3. Tammy says:

    Oh my goodness! I thought I was the only one who didn’t like video! My boys are always sending me Skype messages (they’re sitting at their computers at the same table as me!) with video links, and I tell them over & over again…I DON’T WATCH VIDEOS! Just give me an article to read and I’m good.
    I do agree that tutorials can be helpful on video, but I’m still very selective on those. Chelle’s and Katie’s videos are great because they both have an awesome teaching manner, but there are some that just annoy me :)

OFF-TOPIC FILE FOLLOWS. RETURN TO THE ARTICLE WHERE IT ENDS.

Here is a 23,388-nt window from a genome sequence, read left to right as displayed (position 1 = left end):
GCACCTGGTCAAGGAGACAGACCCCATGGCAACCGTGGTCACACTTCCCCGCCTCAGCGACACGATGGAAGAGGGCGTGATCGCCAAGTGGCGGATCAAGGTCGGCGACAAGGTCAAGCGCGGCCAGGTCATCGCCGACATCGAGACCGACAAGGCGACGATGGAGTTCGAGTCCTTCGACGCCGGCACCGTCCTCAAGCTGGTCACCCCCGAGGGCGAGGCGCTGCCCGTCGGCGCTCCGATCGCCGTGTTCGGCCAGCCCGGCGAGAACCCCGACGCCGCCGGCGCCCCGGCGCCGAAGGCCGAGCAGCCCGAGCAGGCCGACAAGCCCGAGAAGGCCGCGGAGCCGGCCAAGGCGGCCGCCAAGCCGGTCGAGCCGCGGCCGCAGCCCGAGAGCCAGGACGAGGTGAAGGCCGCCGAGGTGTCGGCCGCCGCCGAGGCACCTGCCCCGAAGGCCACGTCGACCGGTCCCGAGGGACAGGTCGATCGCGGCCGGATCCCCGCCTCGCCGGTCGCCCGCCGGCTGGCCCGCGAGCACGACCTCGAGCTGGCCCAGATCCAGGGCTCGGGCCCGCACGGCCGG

• Katie says:

      My hubby does that to me with videos too. I tell him, just give me a summary.
      Thanks for your nice comment about my tutorials! :)

    • Peppermint says:

      Add me to this camp. I rarely click through to video links or even website links. I want a summary like Katie, then if it sounds too good to be missed I’ll check it out.

  4. Katherine says: